Details on Sony’s New Motion Controller

Sony's Motion Controller
Sony's Motion Controller

There was a Developers conference in UK today, where Sony showed off more of the PS3 motion controller first shown at E3 this year.

This time around, Sony was focused on showing a lot more of what the controller can do, by showing it in practical situations as it would be used in Video Games. However, Sony didn’t allow filming during the event, and would only allow pictures to be taken during specified times. It sucks that videos couldn’t be taken, because this technology looks awesome. It interests me way more than the Wii or Project Natal.

The way the PS3 controller is used looks much more natural than Project Natal. As seen by the archery or sword fighting simulation. The controller consists of two wands, one has a purple light on top, the other has a red light on top. The Playstation 3 will track the movements of these two wands and translate it to ingame movement. That allows for true motion tracking. The controller is very responsive, and leaves little to no lag between movements, which is good. The wands would be able to be used as guns, swords, anything blunt in a game, fighting, using a wand in game, anything that the mind can imagine. It allows for a lot of possibilities. If used right, this will be a hit instead of something gimmicky like the six-axis.

The controller allows responsive movements, tracking of movement on all of the axises, and allows for “True 3d position”. This technology is available to developers right now, but it’s limited, so they have to make a “case”. It sounds like this is going to be quite an interesting tool to make use of. But from what I seen, gamers aren’t interested so much in this technology as a main. They like the idea of just using a normal controller, the added extra movement annoys some. Saying, if this technology can’t be used as a regular PS3 controller like the Wii-mote can, then I’m not interested. I personally don’t see it like that, but I think that developers that make use of this technology shouldn’t make the Motion Controller the sole way of controlling.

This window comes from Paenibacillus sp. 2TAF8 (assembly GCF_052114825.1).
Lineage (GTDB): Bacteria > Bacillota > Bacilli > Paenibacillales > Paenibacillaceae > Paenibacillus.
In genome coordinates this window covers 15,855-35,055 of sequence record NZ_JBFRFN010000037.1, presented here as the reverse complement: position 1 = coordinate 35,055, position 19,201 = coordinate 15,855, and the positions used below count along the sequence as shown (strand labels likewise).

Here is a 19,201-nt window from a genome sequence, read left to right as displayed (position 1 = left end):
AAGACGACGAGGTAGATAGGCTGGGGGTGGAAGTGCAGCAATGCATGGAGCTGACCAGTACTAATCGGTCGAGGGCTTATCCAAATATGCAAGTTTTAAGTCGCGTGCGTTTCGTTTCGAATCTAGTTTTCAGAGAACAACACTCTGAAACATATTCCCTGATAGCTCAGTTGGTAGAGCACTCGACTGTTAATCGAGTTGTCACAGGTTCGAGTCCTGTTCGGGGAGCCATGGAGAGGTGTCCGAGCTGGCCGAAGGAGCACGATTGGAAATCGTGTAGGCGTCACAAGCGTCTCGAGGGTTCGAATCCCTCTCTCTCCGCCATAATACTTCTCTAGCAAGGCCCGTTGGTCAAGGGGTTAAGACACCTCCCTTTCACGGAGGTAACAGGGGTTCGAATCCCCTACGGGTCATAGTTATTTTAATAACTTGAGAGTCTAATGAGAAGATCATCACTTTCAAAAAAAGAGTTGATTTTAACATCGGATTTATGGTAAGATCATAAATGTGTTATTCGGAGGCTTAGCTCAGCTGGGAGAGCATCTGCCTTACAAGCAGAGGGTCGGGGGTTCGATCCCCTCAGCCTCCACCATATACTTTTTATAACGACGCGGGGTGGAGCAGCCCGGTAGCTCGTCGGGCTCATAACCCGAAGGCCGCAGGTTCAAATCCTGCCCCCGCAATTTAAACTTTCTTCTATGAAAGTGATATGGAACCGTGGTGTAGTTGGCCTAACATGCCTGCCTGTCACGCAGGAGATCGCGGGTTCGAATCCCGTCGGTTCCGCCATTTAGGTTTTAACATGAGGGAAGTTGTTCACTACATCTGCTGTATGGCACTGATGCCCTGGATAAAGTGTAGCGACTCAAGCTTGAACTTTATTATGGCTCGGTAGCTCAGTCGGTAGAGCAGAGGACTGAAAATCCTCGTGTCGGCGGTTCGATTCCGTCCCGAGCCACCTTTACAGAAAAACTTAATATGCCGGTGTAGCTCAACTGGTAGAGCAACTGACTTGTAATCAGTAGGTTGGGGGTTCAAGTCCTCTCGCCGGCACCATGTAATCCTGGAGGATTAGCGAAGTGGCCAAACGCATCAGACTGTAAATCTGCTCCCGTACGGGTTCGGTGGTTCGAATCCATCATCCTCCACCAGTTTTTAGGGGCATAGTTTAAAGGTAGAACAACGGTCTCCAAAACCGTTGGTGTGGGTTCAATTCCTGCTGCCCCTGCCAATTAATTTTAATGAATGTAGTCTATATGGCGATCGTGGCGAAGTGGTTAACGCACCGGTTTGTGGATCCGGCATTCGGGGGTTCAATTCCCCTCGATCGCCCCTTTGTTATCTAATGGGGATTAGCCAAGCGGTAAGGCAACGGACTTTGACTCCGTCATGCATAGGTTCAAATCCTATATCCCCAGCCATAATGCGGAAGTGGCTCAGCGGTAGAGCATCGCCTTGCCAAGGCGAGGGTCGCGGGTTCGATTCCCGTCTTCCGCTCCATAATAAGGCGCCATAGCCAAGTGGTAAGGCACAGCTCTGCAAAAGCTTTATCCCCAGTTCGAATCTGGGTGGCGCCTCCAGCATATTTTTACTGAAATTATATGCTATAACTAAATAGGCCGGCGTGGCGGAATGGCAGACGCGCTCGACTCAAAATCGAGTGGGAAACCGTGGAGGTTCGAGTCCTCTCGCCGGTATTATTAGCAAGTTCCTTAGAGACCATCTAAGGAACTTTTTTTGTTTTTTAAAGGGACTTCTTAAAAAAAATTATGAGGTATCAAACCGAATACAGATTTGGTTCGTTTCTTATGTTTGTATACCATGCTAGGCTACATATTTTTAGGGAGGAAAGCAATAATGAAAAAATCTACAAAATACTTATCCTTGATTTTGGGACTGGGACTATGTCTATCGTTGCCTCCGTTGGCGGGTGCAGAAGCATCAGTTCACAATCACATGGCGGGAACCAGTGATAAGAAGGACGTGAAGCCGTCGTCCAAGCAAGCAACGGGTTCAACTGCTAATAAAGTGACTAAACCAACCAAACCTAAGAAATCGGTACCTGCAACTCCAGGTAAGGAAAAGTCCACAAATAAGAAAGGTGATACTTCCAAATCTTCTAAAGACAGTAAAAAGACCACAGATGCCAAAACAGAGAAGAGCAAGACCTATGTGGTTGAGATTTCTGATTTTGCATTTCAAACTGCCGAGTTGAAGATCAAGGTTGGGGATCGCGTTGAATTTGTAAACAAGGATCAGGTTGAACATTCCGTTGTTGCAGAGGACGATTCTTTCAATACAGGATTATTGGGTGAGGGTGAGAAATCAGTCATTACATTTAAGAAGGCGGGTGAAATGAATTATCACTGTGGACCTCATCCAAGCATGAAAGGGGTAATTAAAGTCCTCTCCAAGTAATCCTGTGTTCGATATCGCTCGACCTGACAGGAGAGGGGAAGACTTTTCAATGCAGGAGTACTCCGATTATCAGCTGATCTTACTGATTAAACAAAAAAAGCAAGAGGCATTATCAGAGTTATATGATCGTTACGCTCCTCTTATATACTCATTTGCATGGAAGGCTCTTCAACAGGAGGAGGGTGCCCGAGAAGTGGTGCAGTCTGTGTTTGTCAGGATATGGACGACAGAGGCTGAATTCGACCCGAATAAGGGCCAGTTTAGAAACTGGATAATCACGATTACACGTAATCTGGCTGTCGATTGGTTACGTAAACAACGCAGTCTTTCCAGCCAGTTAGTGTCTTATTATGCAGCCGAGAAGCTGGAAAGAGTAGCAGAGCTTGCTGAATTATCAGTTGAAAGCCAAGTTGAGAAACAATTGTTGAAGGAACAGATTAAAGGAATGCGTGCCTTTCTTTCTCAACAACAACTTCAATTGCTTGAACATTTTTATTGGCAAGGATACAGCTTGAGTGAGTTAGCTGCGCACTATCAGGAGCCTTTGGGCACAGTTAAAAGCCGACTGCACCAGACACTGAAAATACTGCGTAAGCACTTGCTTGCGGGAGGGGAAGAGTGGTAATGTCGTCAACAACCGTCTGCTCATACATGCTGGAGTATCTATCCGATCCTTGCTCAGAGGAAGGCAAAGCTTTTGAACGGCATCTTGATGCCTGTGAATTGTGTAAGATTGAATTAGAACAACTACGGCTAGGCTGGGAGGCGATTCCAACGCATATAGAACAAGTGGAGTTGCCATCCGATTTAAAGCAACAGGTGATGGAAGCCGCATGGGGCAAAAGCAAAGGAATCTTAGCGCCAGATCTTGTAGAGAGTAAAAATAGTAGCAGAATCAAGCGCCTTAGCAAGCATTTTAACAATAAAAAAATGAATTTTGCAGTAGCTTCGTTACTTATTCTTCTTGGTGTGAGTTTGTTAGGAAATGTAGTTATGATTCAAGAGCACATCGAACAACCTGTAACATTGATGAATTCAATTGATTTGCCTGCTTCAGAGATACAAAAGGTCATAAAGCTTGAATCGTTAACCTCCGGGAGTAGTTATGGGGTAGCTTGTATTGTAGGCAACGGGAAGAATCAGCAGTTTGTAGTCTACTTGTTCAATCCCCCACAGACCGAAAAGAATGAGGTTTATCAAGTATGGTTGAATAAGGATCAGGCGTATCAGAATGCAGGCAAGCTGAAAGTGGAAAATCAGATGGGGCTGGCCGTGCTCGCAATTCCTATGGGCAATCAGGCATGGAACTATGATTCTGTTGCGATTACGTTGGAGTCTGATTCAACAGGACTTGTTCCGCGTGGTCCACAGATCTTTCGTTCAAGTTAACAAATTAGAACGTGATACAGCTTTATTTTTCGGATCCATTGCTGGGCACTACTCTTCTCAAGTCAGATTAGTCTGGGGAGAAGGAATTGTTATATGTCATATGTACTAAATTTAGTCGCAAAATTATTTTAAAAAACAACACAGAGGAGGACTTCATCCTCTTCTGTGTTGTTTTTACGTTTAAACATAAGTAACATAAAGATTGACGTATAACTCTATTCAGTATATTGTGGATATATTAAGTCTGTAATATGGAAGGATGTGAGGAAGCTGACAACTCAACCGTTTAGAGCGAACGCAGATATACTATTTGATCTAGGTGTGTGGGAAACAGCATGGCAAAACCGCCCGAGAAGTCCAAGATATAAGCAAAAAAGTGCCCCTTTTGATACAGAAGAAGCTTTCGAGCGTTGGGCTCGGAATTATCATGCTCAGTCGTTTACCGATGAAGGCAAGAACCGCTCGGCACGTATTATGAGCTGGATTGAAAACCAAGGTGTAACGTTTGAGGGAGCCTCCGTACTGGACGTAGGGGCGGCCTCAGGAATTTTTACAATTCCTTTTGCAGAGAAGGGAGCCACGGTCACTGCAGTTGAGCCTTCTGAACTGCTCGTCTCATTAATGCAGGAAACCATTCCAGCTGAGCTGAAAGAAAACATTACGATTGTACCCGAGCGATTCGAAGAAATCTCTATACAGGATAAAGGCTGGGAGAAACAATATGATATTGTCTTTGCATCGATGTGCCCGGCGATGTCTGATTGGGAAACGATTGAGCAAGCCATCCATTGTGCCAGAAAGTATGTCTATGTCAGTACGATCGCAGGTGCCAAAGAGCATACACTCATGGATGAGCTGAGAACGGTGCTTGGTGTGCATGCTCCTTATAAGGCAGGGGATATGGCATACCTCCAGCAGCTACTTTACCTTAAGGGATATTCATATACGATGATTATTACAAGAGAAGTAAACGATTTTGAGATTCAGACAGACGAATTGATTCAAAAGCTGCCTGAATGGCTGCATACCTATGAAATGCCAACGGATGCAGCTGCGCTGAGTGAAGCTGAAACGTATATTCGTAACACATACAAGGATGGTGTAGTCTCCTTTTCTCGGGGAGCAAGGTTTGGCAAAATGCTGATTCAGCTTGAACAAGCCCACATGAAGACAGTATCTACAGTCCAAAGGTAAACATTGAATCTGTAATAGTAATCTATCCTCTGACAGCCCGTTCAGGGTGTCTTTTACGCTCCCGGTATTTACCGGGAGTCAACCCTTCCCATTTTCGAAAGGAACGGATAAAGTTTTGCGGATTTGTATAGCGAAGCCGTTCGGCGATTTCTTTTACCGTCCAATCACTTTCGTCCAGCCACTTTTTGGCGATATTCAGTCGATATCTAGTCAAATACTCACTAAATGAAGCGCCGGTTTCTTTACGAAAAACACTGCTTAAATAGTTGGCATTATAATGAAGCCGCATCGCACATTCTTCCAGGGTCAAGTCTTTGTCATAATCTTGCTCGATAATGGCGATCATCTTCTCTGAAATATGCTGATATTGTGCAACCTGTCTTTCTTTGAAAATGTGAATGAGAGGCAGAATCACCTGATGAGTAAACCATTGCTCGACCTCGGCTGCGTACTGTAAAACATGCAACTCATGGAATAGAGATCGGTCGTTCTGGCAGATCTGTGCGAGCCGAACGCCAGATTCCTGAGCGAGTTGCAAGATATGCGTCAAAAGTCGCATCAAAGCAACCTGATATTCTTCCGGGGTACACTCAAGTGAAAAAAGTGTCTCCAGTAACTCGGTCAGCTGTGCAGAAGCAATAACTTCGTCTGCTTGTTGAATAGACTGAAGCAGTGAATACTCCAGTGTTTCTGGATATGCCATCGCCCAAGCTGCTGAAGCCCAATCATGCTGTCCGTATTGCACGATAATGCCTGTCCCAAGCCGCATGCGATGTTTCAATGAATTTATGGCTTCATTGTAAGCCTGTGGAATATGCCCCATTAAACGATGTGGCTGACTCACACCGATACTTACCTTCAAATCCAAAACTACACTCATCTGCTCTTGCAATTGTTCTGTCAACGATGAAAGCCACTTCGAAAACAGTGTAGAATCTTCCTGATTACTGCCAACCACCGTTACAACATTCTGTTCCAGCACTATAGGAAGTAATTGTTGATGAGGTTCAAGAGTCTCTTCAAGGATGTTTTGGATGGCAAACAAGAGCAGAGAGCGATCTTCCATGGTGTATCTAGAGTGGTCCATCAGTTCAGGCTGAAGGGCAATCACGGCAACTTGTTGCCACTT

Sony promised to display “a lot more of the new controller” and give “several real-world examples of such techniques as used in recent and soon to be released PS3 and PSP titles from both Sony Computer Entertainment first party and external developers.” During the event, Sony did not allow the filming of the controller in action as the company stated it was “prototype hardware” — photography was allowed during designated times.

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